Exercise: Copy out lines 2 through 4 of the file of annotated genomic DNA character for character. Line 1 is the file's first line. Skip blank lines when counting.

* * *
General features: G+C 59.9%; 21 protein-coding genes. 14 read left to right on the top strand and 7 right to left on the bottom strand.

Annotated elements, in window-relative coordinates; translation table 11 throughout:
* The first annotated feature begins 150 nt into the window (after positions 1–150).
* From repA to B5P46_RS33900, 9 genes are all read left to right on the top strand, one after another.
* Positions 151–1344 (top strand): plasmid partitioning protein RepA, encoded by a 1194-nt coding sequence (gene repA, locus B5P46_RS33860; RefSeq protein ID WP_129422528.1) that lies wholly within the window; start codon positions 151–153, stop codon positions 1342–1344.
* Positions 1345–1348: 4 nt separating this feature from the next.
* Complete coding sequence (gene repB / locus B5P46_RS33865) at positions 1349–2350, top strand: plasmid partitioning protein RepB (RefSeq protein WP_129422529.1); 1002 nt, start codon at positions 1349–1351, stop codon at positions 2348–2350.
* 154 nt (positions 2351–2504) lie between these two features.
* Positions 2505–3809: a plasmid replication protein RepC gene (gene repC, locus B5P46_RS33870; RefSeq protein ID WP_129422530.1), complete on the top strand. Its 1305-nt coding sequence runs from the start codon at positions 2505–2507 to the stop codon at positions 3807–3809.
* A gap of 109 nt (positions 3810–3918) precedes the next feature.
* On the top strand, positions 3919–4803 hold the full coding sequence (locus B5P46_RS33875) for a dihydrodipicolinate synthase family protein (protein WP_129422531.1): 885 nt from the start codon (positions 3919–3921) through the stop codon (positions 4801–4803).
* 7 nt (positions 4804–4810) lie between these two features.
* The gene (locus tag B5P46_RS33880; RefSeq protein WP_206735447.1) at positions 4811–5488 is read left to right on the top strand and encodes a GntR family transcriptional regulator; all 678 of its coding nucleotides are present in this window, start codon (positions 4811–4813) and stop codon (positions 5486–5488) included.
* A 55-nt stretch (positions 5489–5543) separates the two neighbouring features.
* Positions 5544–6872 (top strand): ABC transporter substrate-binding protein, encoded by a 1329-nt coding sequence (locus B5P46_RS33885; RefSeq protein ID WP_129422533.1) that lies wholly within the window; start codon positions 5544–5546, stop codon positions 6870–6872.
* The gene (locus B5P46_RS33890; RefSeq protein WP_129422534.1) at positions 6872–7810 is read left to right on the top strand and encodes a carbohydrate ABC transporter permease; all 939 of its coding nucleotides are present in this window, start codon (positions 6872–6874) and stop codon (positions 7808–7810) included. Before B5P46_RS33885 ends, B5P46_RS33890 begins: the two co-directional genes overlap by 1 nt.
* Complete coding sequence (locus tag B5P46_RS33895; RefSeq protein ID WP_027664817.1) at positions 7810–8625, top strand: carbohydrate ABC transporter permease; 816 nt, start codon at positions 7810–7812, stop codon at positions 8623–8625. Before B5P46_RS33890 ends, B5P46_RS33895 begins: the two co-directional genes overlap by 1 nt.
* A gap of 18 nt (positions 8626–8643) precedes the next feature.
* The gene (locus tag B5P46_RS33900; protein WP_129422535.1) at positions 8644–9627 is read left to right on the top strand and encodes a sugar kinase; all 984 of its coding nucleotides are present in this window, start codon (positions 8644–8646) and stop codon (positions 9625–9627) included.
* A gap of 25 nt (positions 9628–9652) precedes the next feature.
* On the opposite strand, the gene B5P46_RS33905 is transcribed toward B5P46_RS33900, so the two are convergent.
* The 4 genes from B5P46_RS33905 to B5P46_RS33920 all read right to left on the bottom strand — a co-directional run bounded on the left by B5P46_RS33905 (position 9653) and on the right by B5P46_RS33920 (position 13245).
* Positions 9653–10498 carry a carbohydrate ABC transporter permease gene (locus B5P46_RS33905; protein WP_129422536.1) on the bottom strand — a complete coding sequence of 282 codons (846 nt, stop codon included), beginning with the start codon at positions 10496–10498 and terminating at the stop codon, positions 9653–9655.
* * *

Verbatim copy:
Annotated elements, in window-relative coordinates; translation table 11 throughout:
* The first annotated feature begins 150 nt into the window (after positions 1–150).
* From repA to B5P46_RS33900, 9 genes are all read left to right on the top strand, one after another.